introduction and phases
of wound healing
personal factors that
affect wound healing - nutrition, fluids, smoking
personal factors that
affect wound healing - diabetes, movement, steroids,
alcohol, stress, sun exposure, other factors
surgical and post operative
factors that affect wound healing
- bromelain, vitamin K cream
scar formation and treatment
hyperbaric oxygen therapy
Hyperbaric Oxygen Therapy
(HBO Therapy, HBOT, or Hyper-oxygenation)
What is HBOT?
HBO Therapy is used to treat a variety of conditions,
and can be especially useful after surgery to treat
infections, burns, severe swelling, blood loss, chronic
non-healing wounds, and ischemia (inadequate blood and
therefore, oxygen flow) to wounds, flaps, and skin grafts.
HBOT is most commonly known to treat decompression sickness,
known as "the bends", in scuba divers.
How It Works
Normally the air we breathe is only about 20% oxygen
and 80% nitrogen. With hyperbaric (pressurized) oxygen
therapy, the air pressure is increased by 2 to 3 times
the normal pressure, and the patient breathes and is
surrounded by 100 percent pure oxygen. The increased
pressure combined with maximum oxygen content dissolves
oxygen and forces it into the tissues, resulting in
10 to 20 times the normal blood oxygen concentration.
Increased oxygen then helps new healthy cells to grow,
and helps your body's white blood cells to fight infection.
The usual treatment guidelines for wound healing prescribe
90 minutes a day at twice normal atmospheric pressure,
and usually recur five days a week for several weeks.
HBO Therapy can be performed either in a chamber that
holds only one person or up to a dozen people at a time.
Multi-place chambers (with room for several or more
people) are considered safer because you can be treated
for emergencies while still in the chamber without releasing
the pressure. Either way, static electricity combined
with oxygen in the chamber makes it highly flammable
(remember the Hindenburg?), so you must enter completely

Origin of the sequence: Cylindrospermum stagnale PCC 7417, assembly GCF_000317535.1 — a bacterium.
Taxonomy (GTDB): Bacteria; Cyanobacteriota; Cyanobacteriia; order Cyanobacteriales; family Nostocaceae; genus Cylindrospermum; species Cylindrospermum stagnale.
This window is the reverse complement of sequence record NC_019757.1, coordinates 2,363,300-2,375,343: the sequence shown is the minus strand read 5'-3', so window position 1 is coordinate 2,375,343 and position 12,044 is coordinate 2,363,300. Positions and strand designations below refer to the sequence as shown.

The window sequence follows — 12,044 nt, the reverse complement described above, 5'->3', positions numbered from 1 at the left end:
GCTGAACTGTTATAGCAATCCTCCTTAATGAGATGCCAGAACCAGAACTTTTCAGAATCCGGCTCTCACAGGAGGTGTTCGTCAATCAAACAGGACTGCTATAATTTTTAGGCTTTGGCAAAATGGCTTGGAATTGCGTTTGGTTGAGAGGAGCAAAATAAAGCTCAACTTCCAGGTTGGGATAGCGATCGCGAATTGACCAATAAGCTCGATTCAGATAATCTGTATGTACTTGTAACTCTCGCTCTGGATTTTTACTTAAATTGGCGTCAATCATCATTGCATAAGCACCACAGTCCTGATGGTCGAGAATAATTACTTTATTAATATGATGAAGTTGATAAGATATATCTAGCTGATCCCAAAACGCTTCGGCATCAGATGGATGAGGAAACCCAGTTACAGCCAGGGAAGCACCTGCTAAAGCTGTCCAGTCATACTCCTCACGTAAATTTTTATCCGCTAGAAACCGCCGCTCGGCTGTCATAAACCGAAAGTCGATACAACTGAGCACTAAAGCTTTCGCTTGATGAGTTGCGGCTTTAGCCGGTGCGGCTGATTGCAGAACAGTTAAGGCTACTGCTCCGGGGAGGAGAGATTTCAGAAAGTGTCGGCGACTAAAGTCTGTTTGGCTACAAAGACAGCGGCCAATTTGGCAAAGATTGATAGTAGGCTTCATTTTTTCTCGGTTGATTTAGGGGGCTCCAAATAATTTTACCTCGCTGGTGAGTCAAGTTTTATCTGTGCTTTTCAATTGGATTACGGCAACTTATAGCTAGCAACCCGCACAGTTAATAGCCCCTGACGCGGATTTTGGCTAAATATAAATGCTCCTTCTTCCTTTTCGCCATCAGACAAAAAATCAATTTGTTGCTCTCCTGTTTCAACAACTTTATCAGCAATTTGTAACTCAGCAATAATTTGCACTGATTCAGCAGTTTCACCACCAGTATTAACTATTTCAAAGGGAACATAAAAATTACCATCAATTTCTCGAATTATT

clean of hairspray, lotion, makeup, perfume, shoes,
etc. and wearing only 100% cotton or anti-static fabric.
Of course, other flammable items like lighters, matches,
and electrical equipment are prohibited.
You should not have HBO Therapy if you are pregnant,
have seizure disorders, malignant tumors, high fevers,
upper respiratory infection (flu/cold/cough/ear or sinus
infection), emphysema or COPD (chronic obstructive pulmonary
disease), history of pneumothorax (collapsed lung),
optic neuritis (inflammation of the nerve to the eye),
or with some medications. Insulin diabetic patients
must bring their insulin into the chamber. There have
been some reports of worsening of cataracts and other
Risk and Complications
The most common problems with the treatments are caused
by the increased pressure. The number one difficulty
is equalizing the ears (like when you go diving or travel
to high altitude). Before you are treated, you will
learn several methods to "clear" your ears.
You could also develop abdominal problems from gas in
the intestines, tooth pain, ear or sinus pain and/or
bleeding, dizziness, and hearing loss, or a collapsed
lung from the pressure. It is possible to get too much
of a good thing, in this case resulting in oxygen toxicity.
Symptoms of oxygen toxicity are nausea and vomiting,
seizures, sweating, ringing in the ears, hallucinations,
dizziness, decreased consciousness and even hiccups.
Dramatic results have been documented with the use of
hyper-oxygenation, so if it's so wonderful, why isn't
everyone using it? The biggest reasons are that the
cost can be high (up to $500 per treatment); the majority
of doctors do not learn about HBOT in medical school,
or even in their residency so it's not yet engrained
in their thinking; and it is not widely available except
in larger metropolitan areas (although it is becoming
more and more accessible).